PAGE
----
Local control of brain metastasis with post-surgical cavity-directed adjuvant radiation utilizing stereotactic radiosurgery: a scoping literature review and institutional retrospective study

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Alarifi, Norah
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Objective: To investigate potential factors influencing local control in metastatic brain disease patients undergoing adjuvant stereotactic radiosurgery (SRS) to surgical cavities. Methods: A scoping review of the literature and retrospective analysis were conducted. The scoping review encompassed multiple databases, to determine relevant studies that identified factors impacting local control in metastatic tumor surgical cavities. The retrospective analysis involved a 17-year cohort of patients who underwent adjuvant SRS for metastatic surgical cavities. Data regarding factors influencing control rates were collected and analyzed. Results: The scoping review yielded 10,633 articles, with 22 included in the final analysis. Factors such as histology, radiation dose, tumor size, extent of resection, treatment timing, tumor depth, and dural or pial attachment demonstrated impacts on local control. However, primary disease status, surgical corridor coverage, and tumor location did not significantly affect control. In the retrospective study of 63 patients with 63 surgical cavities, the 12-month local control rate was 66.7%, and the 24-month rate was 57.1%. Distant progression occurred in 58.7% of cases. Overall development of leptomeningeal disease, and treated cavity adverse radiation effects were observed in 15.9% and 20.6% of cases, respectively. None of the examined factors significantly influenced local control. Local progression within the first year of treatment was associated with a 5.0-fold increased risk of death at 24 months, while distant intracranial progression showed a 6.0-fold increased risk at 12 months and an 8.2-fold increased risk at 24 months. Conclusion: Prospective studies are necessary to identify predictive factors for achieving local control following cavity-directed SRS. These findings have implications for developing future treatment guidelines and optimizing outcomes in the management of metastatic brain disease.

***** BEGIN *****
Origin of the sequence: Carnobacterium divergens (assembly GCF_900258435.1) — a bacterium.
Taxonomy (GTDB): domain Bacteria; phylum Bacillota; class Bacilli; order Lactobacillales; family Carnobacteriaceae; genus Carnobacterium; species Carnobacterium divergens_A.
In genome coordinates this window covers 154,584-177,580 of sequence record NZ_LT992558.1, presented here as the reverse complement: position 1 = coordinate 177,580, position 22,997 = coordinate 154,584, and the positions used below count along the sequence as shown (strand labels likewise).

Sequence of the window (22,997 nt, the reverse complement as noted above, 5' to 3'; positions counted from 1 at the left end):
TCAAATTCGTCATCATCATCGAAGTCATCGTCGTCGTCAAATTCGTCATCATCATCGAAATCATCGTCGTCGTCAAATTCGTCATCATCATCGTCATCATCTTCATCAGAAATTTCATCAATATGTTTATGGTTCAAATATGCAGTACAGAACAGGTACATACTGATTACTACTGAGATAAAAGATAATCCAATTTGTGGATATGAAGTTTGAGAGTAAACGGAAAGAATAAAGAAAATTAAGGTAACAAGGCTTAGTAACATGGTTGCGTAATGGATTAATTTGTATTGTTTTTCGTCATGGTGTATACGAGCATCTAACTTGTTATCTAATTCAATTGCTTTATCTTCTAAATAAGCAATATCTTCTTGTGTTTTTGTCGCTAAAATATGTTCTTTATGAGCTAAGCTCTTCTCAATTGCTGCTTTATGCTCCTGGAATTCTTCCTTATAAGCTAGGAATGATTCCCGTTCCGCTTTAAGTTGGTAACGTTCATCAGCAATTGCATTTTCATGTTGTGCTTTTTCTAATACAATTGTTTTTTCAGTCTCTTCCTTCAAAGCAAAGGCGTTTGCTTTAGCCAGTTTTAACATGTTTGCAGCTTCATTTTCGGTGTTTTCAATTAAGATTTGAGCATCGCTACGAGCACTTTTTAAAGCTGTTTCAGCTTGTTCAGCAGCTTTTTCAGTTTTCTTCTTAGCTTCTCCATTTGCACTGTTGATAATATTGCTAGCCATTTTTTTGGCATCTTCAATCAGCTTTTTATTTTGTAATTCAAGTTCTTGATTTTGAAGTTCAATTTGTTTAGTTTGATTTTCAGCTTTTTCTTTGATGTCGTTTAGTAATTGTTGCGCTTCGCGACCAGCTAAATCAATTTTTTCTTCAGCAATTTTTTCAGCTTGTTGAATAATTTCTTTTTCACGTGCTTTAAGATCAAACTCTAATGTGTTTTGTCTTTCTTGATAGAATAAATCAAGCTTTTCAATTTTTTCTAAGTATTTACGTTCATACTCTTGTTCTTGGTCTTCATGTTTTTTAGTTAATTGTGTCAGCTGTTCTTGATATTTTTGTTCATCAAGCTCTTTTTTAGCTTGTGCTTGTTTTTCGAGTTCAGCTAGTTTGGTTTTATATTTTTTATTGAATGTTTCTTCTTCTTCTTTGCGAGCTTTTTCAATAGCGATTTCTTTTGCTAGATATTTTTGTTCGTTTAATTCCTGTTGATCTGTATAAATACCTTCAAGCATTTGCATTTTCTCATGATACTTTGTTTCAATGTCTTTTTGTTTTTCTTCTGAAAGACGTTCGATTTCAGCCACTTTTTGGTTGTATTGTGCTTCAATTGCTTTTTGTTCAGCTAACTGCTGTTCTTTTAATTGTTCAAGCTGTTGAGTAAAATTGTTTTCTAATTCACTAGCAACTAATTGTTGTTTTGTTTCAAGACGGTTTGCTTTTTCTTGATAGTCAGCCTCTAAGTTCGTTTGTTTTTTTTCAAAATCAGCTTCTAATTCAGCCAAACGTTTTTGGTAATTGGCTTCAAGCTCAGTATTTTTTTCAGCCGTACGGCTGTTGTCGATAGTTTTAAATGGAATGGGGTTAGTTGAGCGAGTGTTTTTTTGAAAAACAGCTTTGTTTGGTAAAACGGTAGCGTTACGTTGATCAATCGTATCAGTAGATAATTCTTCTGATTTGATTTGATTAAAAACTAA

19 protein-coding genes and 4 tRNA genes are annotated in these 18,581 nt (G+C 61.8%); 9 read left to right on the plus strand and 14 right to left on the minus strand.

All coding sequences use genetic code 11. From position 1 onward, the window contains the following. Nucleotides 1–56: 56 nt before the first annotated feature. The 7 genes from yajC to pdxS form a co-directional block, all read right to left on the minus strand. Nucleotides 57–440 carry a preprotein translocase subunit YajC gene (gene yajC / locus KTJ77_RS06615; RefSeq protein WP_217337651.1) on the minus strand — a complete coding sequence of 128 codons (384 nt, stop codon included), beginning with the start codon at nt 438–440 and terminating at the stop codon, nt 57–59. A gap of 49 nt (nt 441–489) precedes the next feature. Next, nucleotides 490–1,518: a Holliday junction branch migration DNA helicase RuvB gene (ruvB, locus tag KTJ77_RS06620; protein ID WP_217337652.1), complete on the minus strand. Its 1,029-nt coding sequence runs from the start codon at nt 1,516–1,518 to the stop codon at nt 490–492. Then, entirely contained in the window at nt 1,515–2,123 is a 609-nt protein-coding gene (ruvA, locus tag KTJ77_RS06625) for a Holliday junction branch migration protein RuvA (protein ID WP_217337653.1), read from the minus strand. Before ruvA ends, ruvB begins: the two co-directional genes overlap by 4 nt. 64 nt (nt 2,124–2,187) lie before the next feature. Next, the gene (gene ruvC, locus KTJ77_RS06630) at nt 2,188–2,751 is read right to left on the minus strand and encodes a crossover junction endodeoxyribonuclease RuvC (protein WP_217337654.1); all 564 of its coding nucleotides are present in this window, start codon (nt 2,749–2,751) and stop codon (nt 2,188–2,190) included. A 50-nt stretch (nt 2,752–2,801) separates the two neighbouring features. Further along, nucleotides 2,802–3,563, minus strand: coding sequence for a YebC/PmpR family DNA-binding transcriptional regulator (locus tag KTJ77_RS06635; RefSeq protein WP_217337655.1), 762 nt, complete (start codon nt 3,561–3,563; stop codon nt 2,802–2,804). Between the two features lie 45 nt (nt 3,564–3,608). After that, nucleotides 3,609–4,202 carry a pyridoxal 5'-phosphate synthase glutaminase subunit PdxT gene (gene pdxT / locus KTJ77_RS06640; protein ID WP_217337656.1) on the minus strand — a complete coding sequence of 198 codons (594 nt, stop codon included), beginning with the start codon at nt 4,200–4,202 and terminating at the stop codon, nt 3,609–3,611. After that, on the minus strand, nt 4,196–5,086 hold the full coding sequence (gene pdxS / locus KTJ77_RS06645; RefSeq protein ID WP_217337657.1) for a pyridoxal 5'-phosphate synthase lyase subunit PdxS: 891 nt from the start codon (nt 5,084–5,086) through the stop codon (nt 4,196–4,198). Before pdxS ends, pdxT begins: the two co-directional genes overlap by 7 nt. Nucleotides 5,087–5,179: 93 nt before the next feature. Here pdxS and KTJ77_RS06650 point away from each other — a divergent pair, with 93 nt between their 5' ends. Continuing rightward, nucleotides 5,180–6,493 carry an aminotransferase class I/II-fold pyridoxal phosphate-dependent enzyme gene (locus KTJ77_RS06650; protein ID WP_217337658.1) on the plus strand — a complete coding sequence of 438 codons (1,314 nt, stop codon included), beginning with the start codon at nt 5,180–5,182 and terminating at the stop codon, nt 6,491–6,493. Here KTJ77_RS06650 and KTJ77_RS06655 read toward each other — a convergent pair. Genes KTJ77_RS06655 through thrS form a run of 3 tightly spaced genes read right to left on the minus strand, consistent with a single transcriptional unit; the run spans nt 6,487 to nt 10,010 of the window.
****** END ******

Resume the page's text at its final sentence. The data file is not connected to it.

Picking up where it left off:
Brain Metastasis, Stereotatcic Radiosurgery, Gamma Knife